This post is a call to action for all Student Affairs administrators in Higher Education As 2013 approaches, can we all agree that technology (its uses, application and function) are core to our work in some way, shape or form? While I am currently writing a follow up post to my original “Student Affairs Social Media Plan”, I think its time we expanded the paradigm and look at technology as the overall arching umbrella, with Social Media being part of the equation. Today’s post are recommendations on how I would (and currently do) tackle technology in my daily work in Higher Education and how you can make in immediate impact in your respective area.
The MACRO VIEW:
I. Form a “Student Affairs Technology Committee”
Encourage your Vice President for Student Affairs (or equivalent) to form this committee for your division. Heck, if you’re passionate about this work, offer to “Chair” it (with the permission of your direct supervisor of course.) Ask each Director in the Division to appoint one representative for their area, someone who either had good technology acumen already or someone passionate to learn more about it. Include students (both graduate and undergraduate) as you see fit!
There could be many purposes for this Committee’s formation, including, but not limited to:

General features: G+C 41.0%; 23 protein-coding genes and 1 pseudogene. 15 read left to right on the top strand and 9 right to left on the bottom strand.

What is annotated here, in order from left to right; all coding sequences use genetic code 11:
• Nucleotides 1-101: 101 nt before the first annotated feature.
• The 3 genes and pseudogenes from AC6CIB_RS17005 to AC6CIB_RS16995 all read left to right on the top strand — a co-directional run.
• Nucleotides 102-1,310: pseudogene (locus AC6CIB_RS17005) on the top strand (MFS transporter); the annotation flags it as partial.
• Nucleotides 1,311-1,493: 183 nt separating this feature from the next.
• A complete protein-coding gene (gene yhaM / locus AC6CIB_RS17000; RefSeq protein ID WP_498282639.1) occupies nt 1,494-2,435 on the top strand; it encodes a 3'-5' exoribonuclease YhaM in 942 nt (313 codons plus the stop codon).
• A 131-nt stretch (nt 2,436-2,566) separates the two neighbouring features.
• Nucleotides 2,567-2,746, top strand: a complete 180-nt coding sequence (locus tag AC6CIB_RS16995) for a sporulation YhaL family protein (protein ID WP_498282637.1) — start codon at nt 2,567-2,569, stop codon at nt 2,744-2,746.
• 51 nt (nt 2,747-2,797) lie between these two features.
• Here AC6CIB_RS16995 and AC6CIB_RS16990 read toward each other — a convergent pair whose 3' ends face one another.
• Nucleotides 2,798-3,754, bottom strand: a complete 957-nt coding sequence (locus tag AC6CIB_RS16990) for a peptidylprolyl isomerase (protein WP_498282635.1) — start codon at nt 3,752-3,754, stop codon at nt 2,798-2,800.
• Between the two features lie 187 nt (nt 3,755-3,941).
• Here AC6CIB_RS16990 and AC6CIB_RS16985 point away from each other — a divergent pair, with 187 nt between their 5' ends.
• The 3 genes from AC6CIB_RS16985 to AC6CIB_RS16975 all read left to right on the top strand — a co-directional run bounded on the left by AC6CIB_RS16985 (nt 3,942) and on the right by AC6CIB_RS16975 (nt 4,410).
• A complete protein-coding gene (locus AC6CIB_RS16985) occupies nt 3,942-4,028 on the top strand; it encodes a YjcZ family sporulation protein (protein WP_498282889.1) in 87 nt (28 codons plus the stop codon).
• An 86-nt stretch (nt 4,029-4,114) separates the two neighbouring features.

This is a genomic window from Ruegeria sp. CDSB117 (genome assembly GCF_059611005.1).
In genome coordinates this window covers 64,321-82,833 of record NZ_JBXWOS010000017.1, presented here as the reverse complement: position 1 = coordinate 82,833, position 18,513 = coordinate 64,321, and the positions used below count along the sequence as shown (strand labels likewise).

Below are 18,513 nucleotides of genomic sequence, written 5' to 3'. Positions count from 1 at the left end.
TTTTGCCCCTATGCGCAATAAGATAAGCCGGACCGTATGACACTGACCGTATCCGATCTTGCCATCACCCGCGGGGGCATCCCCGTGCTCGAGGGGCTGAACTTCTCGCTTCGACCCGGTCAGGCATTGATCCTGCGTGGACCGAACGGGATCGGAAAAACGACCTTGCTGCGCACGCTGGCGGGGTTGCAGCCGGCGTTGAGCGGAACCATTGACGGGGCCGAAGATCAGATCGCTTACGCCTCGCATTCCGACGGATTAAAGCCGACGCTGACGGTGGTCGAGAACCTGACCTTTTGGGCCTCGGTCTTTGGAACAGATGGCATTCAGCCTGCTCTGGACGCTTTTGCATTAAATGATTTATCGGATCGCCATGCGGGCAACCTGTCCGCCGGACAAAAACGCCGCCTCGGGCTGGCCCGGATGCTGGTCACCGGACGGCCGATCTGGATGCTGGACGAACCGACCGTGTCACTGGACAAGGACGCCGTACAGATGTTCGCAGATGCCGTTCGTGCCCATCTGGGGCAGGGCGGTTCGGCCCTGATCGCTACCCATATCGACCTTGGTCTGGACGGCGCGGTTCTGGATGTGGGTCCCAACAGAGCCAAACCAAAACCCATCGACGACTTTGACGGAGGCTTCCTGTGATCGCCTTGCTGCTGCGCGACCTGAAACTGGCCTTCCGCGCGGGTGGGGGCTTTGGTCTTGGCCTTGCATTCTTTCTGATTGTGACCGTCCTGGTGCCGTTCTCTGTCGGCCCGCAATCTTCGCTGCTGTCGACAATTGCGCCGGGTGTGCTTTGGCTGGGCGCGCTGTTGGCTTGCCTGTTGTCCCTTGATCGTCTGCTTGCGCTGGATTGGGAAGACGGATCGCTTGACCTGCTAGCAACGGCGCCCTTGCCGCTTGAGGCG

- Monthly conversations: These should focus on finding out what each department was already doing regarding technology efforts to share tips, tricks, and ideas for future collaboration.
- Creating a Student Affairs Technology Education Series: These should be delivered both in-person and online. At first, focus on recording them so folks can watch them at a later time/date if they can’t make the live session. Eventually, live stream them over Google Plus or Ustream so someone could watch live from their desk as well.
- Assessment and Benchmarking Efforts: These should focus on what on-campus departments and off-campus peer-institutions do for technology implementation and/or education and perhaps implementing some of their best ideas.
- Formalizing and Building Strong Relationships with your University Information Technology and Institutional Communications Departments: This allows opportunity to find out on a University level what broader projects on the horizon that could have implications for your own departmental needs.
- Vetting All Divisional Information Technology Project Requests Through the Committee: This allows the group to be involved in the process to take 6 or 7 smaller project requests and submit them as one or two stronger proposals.
- Making Divisional Technology Recommendations: By meeting regularly, the committee could push forward to the VP recommendations for necessary resources, including equipment, software, dedicated employee hours (student, graduate student, or professional staff), or even new positions like a “Director of Student Affairs Technology.”
II. Establish Student Affairs Technology Goals
While we may articulate different reasons why we use technology in Student Affairs or Higher Education, I focus on the following three:
1. Increase Work Efficiency: How often do we (or our colleagues) use technology in an inefficient manner (e.g. meeting requests, databases, how to use twitter, etc.) We need to increase our technology acumen to find the most productive ways to use technology to become more efficient in our administrative work expectations.